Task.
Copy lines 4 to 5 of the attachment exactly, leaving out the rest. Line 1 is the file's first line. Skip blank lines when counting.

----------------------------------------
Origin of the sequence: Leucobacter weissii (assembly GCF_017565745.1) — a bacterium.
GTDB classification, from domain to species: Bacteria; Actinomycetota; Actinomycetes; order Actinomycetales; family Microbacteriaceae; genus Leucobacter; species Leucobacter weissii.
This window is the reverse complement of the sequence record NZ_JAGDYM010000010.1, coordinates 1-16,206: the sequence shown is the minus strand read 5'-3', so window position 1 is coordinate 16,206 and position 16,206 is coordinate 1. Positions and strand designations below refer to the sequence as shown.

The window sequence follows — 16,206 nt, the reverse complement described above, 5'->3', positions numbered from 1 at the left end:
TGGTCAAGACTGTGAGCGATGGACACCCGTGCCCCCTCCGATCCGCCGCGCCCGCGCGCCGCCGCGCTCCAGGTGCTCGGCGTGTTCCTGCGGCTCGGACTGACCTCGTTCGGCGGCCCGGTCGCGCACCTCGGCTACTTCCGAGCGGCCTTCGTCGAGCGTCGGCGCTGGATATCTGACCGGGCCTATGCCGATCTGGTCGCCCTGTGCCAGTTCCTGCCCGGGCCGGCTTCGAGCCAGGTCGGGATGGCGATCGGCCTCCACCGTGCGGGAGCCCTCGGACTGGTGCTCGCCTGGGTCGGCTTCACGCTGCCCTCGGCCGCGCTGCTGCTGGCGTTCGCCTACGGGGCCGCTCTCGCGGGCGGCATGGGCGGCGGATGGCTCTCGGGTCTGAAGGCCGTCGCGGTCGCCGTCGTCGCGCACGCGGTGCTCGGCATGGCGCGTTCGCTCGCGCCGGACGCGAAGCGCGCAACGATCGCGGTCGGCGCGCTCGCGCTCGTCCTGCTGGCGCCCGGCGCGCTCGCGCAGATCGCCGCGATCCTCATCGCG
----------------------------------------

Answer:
The window sequence follows — 16,206 nt, the reverse complement described above, 5'->3', positions numbered from 1 at the left end:
TGGTCAAGACTGTGAGCGATGGACACCCGTGCCCCCTCCGATCCGCCGCGCCCGCGCGCCGCCGCGCTCCAGGTGCTCGGCGTGTTCCTGCGGCTCGGACTGACCTCGTTCGGCGGCCCGGTCGCGCACCTCGGCTACTTCCGAGCGGCCTTCGTCGAGCGTCGGCGCTGGATATCTGACCGGGCCTATGCCGATCTGGTCGCCCTGTGCCAGTTCCTGCCCGGGCCGGCTTCGAGCCAGGTCGGGATGGCGATCGGCCTCCACCGTGCGGGAGCCCTCGGACTGGTGCTCGCCTGGGTCGGCTTCACGCTGCCCTCGGCCGCGCTGCTGCTGGCGTTCGCCTACGGGGCCGCTCTCGCGGGCGGCATGGGCGGCGGATGGCTCTCGGGTCTGAAGGCCGTCGCGGTCGCCGTCGTCGCGCACGCGGTGCTCGGCATGGCGCGTTCGCTCGCGCCGGACGCGAAGCGCGCAACGATCGCGGTCGGCGCGCTCGCGCTCGTCCTGCTGGCGCCCGGCGCGCTCGCGCAGATCGCCGCGATCCTCATCGCG